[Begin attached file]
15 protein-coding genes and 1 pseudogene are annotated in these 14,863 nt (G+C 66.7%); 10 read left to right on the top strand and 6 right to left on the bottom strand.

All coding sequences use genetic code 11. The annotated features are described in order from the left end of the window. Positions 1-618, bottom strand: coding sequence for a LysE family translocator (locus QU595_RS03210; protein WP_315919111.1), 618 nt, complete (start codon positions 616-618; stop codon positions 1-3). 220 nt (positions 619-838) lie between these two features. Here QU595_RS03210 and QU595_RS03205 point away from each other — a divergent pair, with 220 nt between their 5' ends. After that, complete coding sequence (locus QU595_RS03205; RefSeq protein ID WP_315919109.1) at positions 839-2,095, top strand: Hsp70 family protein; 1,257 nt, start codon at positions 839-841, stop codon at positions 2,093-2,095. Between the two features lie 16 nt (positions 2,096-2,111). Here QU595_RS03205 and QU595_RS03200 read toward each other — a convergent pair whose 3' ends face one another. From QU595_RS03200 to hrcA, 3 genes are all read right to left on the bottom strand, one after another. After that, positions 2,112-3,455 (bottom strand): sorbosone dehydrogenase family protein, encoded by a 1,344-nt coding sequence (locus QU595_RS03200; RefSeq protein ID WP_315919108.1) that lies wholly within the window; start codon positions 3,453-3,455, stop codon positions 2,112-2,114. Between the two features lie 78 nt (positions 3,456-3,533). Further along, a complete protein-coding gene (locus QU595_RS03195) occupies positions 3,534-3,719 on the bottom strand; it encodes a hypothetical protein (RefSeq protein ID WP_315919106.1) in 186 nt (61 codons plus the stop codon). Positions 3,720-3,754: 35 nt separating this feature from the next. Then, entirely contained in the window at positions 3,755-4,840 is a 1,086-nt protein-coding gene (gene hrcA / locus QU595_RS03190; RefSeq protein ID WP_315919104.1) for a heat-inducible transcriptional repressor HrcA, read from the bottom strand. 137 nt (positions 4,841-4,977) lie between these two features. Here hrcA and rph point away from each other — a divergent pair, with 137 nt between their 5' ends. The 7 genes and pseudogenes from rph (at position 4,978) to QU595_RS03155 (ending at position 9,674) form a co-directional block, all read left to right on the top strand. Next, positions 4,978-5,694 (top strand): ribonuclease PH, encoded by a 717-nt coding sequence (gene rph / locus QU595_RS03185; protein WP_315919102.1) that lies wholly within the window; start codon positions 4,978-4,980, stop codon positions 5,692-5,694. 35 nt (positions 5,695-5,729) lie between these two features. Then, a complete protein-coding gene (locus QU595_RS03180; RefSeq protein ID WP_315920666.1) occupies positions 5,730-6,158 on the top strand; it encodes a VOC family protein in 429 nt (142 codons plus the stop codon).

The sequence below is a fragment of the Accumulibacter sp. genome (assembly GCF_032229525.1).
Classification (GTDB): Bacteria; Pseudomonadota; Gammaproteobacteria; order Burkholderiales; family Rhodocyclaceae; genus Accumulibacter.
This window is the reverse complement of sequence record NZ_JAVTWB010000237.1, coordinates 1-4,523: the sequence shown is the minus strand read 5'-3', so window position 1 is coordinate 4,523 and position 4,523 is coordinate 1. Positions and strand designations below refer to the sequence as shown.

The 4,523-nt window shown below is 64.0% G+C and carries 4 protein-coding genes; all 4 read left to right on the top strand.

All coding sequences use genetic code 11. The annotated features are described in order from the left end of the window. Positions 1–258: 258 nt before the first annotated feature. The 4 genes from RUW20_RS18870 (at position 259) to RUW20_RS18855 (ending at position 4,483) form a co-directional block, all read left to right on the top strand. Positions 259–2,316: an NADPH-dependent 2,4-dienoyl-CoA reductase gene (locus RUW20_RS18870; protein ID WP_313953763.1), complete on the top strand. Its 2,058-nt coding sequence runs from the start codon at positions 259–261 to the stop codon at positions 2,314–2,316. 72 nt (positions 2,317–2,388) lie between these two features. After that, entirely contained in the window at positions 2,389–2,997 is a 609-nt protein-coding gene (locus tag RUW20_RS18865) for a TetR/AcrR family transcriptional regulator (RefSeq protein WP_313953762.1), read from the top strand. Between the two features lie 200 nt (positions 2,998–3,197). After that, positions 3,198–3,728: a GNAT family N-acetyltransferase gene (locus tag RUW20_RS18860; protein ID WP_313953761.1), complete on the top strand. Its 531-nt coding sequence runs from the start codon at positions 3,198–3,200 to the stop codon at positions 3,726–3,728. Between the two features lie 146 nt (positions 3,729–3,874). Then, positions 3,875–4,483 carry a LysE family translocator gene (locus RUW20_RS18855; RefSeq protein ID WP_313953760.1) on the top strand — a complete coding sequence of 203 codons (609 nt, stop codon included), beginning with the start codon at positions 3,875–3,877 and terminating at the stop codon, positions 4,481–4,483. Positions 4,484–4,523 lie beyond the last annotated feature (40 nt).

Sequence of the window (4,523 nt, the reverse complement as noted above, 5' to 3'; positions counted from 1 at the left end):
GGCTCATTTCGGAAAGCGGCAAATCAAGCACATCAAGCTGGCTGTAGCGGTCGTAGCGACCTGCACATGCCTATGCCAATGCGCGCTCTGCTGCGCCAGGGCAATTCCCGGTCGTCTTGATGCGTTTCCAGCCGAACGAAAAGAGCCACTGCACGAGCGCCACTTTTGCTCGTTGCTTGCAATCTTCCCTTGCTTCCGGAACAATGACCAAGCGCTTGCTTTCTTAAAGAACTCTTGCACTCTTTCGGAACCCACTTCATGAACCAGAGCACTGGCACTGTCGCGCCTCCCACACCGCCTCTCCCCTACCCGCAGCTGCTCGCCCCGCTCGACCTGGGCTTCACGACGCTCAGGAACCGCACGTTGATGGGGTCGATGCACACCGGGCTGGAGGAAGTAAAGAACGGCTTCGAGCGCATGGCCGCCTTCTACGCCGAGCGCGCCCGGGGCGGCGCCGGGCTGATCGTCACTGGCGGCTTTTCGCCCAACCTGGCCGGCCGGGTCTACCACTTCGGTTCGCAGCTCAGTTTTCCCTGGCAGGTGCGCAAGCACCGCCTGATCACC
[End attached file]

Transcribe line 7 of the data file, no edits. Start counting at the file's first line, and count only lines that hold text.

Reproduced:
All coding sequences use genetic code 11. The annotated features are described in order from the left end of the window. Positions 1–258: 258 nt before the first annotated feature. The 4 genes from RUW20_RS18870 (at position 259) to RUW20_RS18855 (ending at position 4,483) form a co-directional block, all read left to right on the top strand. Positions 259–2,316: an NADPH-dependent 2,4-dienoyl-CoA reductase gene (locus RUW20_RS18870; protein ID WP_313953763.1), complete on the top strand. Its 2,058-nt coding sequence runs from the start codon at positions 259–261 to the stop codon at positions 2,314–2,316. 72 nt (positions 2,317–2,388) lie between these two features. After that, entirely contained in the window at positions 2,389–2,997 is a 609-nt protein-coding gene (locus tag RUW20_RS18865) for a TetR/AcrR family transcriptional regulator (RefSeq protein WP_313953762.1), read from the top strand. Between the two features lie 200 nt (positions 2,998–3,197). After that, positions 3,198–3,728: a GNAT family N-acetyltransferase gene (locus tag RUW20_RS18860; protein ID WP_313953761.1), complete on the top strand. Its 531-nt coding sequence runs from the start codon at positions 3,198–3,200 to the stop codon at positions 3,726–3,728. Between the two features lie 146 nt (positions 3,729–3,874). Then, positions 3,875–4,483 carry a LysE family translocator gene (locus RUW20_RS18855; RefSeq protein ID WP_313953760.1) on the top strand — a complete coding sequence of 203 codons (609 nt, stop codon included), beginning with the start codon at positions 3,875–3,877 and terminating at the stop codon, positions 4,481–4,483. Positions 4,484–4,523 lie beyond the last annotated feature (40 nt).